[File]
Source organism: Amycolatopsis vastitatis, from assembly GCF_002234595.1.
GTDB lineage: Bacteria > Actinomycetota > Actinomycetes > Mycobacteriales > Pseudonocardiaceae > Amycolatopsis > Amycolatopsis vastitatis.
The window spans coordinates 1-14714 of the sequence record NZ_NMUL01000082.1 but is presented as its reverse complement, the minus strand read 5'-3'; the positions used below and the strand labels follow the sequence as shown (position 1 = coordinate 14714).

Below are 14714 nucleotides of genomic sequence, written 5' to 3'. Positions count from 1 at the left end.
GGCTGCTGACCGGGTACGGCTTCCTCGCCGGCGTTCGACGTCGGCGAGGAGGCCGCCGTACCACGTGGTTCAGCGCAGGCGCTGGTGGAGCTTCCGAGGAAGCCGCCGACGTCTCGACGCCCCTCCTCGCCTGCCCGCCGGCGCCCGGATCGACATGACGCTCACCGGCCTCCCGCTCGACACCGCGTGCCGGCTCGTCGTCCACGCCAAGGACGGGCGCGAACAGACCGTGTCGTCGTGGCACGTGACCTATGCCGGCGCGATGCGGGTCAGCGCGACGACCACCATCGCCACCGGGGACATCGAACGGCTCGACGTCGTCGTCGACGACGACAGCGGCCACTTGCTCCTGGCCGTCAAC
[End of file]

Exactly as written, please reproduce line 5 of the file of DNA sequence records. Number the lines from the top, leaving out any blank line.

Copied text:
GGCTGCTGACCGGGTACGGCTTCCTCGCCGGCGTTCGACGTCGGCGAGGAGGCCGCCGTACCACGTGGTTCAGCGCAGGCGCTGGTGGAGCTTCCGAGGAAGCCGCCGACGTCTCGACGCCCCTCCTCGCCTGCCCGCCGGCGCCCGGATCGACATGACGCTCACCGGCCTCCCGCTCGACACCGCGTGCCGGCTCGTCGTCCACGCCAAGGACGGGCGCGAACAGACCGTGTCGTCGTGGCACGTGACCTATGCCGGCGCGATGCGGGTCAGCGCGACGACCACCATCGCCACCGGGGACATCGAACGGCTCGACGTCGTCGTCGACGACGACAGCGGCCACTTGCTCCTGGCCGTCAAC